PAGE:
This is the time of year when council tax demands thud, unwelcomed, on to our doormats.

The real pain comes from knowing that, as with all taxes, stealthy and otherwise, much of the money is just hosed down the drain.

Paying for the profligacy are people like £6,000 a year pensioners asked to fork out sums like £1,600 to keep the folk at some of our town and county halls in the style- and pensions - to which they are accustomed.

Huge salaries go to many of the not overly stressed executives in these mini Kremlins, where plots are hatched to block up roads, spend delightful days in "best practice" exercises and print glossy magazines extolling their own virtues. In return they receive salaries sometimes in six figures. Plus free cars. Plus very generous pensions. Plus little in the way of real work. Just for a day I would like readers to glance at some of the local and national government inspired rubbish that clogs up my e-mail screen, chokes our fax and lands in our letterbox each day.

If the full extent of the stupidity of many of the actions taken "on our behalf" was realised, I think there would be poll tax style unrest. Let's see if I can ignite some righteous indignation.

Last week, neighbouring Lib-Dem run Guildford Council, as part of some idiotic "wimmin's" festival, paid some female to erect 28 red tents on a local hillside, as some kind of art statement.

Rushmoor wants to horn in on your diet and boss you about when you prepare meals, as part of "Rushmoor Healthy Living." There's plenty of cash for all that talk about lettuce leaves: the ever-benevolent Government has doled out three quarters of a million smackers from the "New Opportunities Fund" (new opportunities to waste money, presumably) to "address local health inequalities. These include youth mentoring, music and art therapy, breakfast clubs, etc etc."

As a taxpayer I needed some therapy after reading this, but then interference in our lives, particularly the lives of the young, is a prevailing theme under this government. Did you know, for example, that £500 million a year has been earmarked so that every young person in the land has access to a "mentor?" This is a scheme called "Connexions," which means "yoof" can get free advice, although presumably not on spelling. I pointed out that this is what parents are for, but they just laughed. "I bet you're in nice plush offices," I said. "Oh yes, they gushed," not realising the irony in my voice….

Rushmoor, which loves printing glossy brochures at your expense, has produced what all taxpayers about to raid their meagre bank balances to pay their disgustingly high bills need: a directory for the "arts."

They have already produced two brochures covering dance and music concerts, presumably for those too idle to find out for themselves what's going on - for example, by looking in the local press, or switching on their computers and scanning the web.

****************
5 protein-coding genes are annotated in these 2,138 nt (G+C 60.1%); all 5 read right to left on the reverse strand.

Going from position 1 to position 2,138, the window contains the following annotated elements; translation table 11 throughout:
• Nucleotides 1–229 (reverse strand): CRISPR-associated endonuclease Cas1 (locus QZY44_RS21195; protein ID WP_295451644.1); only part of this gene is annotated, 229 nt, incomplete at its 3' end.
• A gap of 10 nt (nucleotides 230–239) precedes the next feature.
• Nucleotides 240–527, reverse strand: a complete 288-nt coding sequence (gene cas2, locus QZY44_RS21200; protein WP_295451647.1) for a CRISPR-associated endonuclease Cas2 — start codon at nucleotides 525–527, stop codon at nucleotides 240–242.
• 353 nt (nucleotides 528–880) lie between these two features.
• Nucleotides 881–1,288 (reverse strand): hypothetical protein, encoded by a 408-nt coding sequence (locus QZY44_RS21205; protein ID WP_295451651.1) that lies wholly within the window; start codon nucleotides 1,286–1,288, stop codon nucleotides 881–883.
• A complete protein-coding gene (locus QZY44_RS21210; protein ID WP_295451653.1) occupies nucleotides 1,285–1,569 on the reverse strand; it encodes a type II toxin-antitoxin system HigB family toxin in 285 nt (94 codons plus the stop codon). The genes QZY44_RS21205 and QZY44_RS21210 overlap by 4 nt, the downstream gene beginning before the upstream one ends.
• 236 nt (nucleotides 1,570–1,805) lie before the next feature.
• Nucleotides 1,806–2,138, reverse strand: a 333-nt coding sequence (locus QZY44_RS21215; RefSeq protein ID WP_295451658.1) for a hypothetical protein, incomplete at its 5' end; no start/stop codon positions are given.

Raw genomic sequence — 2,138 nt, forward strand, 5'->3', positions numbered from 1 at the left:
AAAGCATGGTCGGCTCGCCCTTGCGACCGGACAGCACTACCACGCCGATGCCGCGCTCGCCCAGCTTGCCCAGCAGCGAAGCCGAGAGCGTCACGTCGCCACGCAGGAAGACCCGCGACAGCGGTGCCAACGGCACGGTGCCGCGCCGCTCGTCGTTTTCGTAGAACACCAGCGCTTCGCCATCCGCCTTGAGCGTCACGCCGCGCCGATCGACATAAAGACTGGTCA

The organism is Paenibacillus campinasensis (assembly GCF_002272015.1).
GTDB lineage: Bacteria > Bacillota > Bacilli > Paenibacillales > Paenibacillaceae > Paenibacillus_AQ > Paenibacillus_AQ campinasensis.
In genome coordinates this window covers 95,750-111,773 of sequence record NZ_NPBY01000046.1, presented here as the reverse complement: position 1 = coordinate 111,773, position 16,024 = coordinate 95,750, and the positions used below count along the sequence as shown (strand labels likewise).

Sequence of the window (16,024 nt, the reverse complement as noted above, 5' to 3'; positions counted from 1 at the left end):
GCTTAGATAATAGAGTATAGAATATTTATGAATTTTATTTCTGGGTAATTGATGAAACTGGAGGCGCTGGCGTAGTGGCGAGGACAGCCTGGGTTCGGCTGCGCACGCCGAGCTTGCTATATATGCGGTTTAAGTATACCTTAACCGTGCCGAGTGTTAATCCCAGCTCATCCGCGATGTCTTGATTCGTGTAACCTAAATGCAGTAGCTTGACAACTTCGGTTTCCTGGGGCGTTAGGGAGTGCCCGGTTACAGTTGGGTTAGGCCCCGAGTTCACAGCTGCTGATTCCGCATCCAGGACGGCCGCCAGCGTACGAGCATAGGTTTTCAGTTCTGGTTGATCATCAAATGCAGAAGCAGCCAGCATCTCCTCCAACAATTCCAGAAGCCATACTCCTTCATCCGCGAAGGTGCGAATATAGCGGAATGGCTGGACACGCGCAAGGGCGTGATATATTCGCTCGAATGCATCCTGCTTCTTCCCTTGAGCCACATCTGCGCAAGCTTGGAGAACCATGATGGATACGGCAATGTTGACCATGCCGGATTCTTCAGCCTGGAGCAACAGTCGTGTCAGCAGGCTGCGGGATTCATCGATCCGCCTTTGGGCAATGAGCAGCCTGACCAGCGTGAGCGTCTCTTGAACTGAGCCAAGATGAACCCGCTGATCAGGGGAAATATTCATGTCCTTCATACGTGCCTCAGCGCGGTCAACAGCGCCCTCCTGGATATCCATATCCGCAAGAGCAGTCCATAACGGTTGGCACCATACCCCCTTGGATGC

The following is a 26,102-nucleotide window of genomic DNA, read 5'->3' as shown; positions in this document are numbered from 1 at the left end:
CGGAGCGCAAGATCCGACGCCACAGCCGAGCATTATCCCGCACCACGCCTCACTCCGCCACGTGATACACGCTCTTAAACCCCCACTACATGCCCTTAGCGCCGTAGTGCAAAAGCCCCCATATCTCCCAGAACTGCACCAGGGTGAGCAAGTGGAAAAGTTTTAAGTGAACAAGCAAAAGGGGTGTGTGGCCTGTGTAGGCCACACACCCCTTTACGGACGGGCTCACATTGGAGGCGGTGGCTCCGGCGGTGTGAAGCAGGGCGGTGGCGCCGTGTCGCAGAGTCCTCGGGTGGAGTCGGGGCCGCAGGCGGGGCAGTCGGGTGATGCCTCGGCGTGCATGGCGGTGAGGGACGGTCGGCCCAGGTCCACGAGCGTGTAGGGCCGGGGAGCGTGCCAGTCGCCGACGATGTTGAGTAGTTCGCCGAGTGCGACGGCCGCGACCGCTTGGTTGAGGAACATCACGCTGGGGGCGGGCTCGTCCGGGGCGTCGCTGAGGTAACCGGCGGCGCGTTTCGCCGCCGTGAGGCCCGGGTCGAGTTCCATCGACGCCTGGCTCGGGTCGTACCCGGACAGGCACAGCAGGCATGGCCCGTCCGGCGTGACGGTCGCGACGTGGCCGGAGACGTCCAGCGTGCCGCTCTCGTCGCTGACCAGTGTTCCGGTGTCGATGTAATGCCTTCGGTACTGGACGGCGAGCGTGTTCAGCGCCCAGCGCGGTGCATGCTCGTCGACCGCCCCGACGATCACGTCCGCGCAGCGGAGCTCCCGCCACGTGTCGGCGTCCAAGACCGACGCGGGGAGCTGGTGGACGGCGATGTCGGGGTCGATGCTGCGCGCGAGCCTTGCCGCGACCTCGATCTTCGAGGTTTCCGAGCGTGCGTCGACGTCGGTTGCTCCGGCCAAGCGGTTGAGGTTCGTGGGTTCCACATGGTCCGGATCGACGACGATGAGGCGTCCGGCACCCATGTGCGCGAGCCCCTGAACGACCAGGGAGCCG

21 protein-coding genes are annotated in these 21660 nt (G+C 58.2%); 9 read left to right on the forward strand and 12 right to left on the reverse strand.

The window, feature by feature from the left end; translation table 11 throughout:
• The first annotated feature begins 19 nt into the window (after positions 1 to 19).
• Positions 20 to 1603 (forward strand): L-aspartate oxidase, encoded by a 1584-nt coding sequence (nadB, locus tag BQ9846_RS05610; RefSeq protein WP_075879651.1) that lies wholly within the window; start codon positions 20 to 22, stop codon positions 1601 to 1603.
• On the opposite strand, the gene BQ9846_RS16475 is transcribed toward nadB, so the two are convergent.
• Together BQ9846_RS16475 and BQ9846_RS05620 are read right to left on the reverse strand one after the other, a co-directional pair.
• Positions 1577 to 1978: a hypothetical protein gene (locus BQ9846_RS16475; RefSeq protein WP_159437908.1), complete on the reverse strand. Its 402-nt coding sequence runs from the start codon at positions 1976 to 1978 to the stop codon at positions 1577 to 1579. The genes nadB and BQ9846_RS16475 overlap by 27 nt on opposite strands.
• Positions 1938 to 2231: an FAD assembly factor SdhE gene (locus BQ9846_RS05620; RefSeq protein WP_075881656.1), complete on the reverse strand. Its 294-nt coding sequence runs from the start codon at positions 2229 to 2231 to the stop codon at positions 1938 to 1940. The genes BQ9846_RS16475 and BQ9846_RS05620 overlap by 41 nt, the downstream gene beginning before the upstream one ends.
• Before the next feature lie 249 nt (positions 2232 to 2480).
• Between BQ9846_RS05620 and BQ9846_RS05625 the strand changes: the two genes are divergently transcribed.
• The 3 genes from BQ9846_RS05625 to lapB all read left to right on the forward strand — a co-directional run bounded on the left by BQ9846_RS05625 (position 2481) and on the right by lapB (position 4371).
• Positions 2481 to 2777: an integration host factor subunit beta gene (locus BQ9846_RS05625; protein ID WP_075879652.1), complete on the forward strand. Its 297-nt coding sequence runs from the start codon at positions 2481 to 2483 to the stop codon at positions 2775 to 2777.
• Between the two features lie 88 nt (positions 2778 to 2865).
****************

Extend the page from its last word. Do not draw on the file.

Over in Berkshire they've gone one better - they are teaching mothers how to breastfeed, something women have previously managed without council busybodies getting in the way. The Breastfeeding Support Centre is now open for business.

Bracknell Forest looks after the elderly as well - and not just by emptying their wallets when tax time arrives. They are doing an "older people's best value review," on which many hundreds of hours can no doubt be happily wasted, prior to the production of vast reports which nobody reads.

Not to be outdone, Surrey's press office tells me proudly of "young Surrey actors in National Theatre initiative," the world's largest "celebration" of youth theatre. One play, set in a "cold, dark, underground room beneath an old factory," is said to "delicately explore the desire to express oneself through music- and questions our desperation to belong." I question my desperation to belong to an area that pays for stuff like this. Almost every press release I get is like this. Here's one from the "office of the Deputy Prime Minister" - Two Jags (and three homes) himself.

It's proudly headed: "Hampshire receives £1.8 million to empower deprived communities." They love words like "empower." Personally I would fire anyone who used such idiotic terms. But I digress.

Some £500 million has already been poured into this particular black hole, with delights such as a new "sexual health clinic" for Southampton. There are support services for teenage mothers and much more of the same, presided over by, of course, a "Minister for Social Exclusion and Equality."

If this is enough to make you want a cigarette, beware, the anti-smoking thought police - funded by you - are on your trail. Now I loathe smoking, have never smoked and wish nobody else did. But it is - just - still a free country. We do not need Big Brother advising us that smoking stinks.

What we do need is a massive cull of central and local government officers, a huge cutback in their utterly futile and busybodying attempts to change our lifestyles and an acknowledgement that we, the people - you and I - are the best people to manage our own money. Want art? Then pay for it. Don't ask me to subsidise your whims.

I doubt if any of the political in-crowd will go for the above. The turkeys won't vote for Christmas. Instead Hart plans to abolish perhaps the only thing it provides that is useful: public toilets.

We need a new breed of revolutionaries on all councils - peeved taxpayers who have had just about enough. Then we'd flush away some of this rubbish.

Boring as it is, some of us will have to stand for election. There is still time to talk to the returning officer and get your name in for local elections in May. Are there any new leaders out there who will raise a standard for the taxpayer?